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  1. #41
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    This is obviously an emotive topic.
    OP - I have been where you are...my first child nearly broke me! I was exhausted, emotional and my DD was poorly rested. She would not let me put her down, I could not sit, I could not stand still...I had to rock and walk to make her sleep. I had to ever so gently put her into bed, most of the time she would wake and the cycle started again. On repeat all night for months on end. Co - sleeping and bfing to sleep didn't work. She cried til she vomited if I left her
    In the end I went with her to sleep school (Ngala in WA - govt run) and learned the sleep method as described by VP above. It was fairly gentle with quite short periods of crying and lots of shush/patting. Within a week she was only waking once or twice a night for BF and went back to sleep with the same method. Honestly it is the best thing I ever did! Life changing! I used the same method ( but much earlier and no crying) with my DS1 and DS2 and they have been beautiful sleepers from the beginning.

  2. #42
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    So you have better ideas to deal with my koala baby?

    Do tell..

  3. #43
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    Quote Originally Posted by HollyGolightly81 View Post
    Still reading through but...

    C'mon VP. Your 'expertise' is coming from having TWO children that slept through due to you using a specific book. I'm sorry but you're not an expert. Yes, the book worked for you but you are also a specific personality type that probably has children that react certain ways due to your parenting style and personality which enabled the book to work for you. You can give tips and opinions of what worked for YOU but please, please stop writing your posts as if you are an all knowing expert. It genuinely causes anxiety for some people who take your posts to heart as an 'expert.'
    It's not a fluke that my kids have slept through. And it's not just one book that I have relied on. Other sources have been researched as well. Having kids that sleep through and having assisted other parents in their kids sleeping through does not make me less qualified than you to offer advice to someone else on helping their kid sleep through.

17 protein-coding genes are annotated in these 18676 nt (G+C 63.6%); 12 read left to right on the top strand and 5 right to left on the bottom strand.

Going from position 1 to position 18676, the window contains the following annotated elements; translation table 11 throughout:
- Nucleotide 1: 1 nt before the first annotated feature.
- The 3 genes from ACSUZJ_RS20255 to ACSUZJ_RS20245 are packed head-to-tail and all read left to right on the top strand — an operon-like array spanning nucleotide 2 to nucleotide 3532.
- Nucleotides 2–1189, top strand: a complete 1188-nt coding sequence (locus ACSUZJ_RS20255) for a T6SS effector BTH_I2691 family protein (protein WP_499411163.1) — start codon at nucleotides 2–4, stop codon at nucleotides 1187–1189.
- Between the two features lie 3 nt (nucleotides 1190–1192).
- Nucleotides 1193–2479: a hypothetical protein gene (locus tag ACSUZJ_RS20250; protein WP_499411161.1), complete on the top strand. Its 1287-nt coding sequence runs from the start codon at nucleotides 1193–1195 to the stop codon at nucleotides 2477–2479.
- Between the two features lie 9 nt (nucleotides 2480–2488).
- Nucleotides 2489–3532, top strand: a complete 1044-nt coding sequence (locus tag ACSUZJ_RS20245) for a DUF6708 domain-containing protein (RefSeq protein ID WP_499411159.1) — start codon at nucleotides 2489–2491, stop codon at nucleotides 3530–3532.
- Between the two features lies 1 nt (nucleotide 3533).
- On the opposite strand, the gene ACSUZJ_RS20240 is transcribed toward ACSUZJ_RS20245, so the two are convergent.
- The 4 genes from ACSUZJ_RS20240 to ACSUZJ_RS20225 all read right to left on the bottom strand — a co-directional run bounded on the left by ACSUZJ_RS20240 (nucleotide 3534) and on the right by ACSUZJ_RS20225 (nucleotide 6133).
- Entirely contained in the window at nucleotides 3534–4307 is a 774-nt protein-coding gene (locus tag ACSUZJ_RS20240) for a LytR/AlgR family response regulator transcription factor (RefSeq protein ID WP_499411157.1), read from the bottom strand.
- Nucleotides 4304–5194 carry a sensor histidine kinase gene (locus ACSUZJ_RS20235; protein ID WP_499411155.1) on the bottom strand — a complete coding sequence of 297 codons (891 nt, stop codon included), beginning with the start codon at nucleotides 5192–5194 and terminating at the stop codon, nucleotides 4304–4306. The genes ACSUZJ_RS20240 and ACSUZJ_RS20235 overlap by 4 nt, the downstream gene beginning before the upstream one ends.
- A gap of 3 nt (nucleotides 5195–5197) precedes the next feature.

I am sorry you feel bad for having a tot with sleep difficulties however I stand by what I have said - it is my opinion that in the absence of medical issues, for a bub fully established on solids, it is mostly within a parents ability to make changes that will help their bub sleep through. It's not easy, but it's possible. I can try and tweak my wording to minimise any offence or distress to others however bottom line I am not going to change my views just to make parents who have kids with sleep difficulties feel better.

  4. #44
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    Quote Originally Posted by Rose&Aurelia&Hannah View Post
    So you have better ideas to deal with my koala baby?

    Do tell..
    It is obvious you are after a fight so I am not going to engage you any longer today.

  5. #45
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    Default Desperately needing sleep advice!

    How interesting this thread is in light of recent threads.

    People have been told not to listen to advice of qualified professionals (teachers) aka "strangers on the Internet" yet others without qualifications think they're the sleep guru and offering strangers on the Internet advice

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  7. #46
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    Default Desperately needing sleep advice!

    Op, I'm still reading through but here's my two cents.

    DS sleeps with a dummy, in a dark room with white noise. He breastfed frequently overnight, never fed to sleep or rocked, shooshed, patted or held, that stuff never worked. We co-slept until a little over a year (he fell asleep on his own in his cot and would sleep with me after his first or second wake up).

    Around 17 months he started sleeping through completely, immediately after he mastered walking, we had already stopped co-sleeping by then which I found easy to 'wean' him from, may have just been the way I was able to do it. I feel sleeping through was developmental for him.

    The standard sleep training techniques never really worked for me and caused so much more distress. Like twinklifly(?) I feel it made him worse. He would wake frequently but go back to sleep easily if I responded quickly and calmly. The times I tried cc, every subsequent sleep after he would immediately go to crying hysterically rather than just grumbling for me, like he remembered he had to cry before I would come in. Last month, at almost two, he went through a phase of wanting me to come back in after bedtime. If I go in immediately and give him a quick cuddle he lies down on his own and goes to sleep happily. In the beginning when I tried to 'fight' it and not go in it would just escalate and lead to an evening of him waking and crying frequently, wanting me. I genuinely believe MY son does not respond to crying as a training method and it's just not worth it to me. Only you know how you think your son will respond to sleep training that involves crying.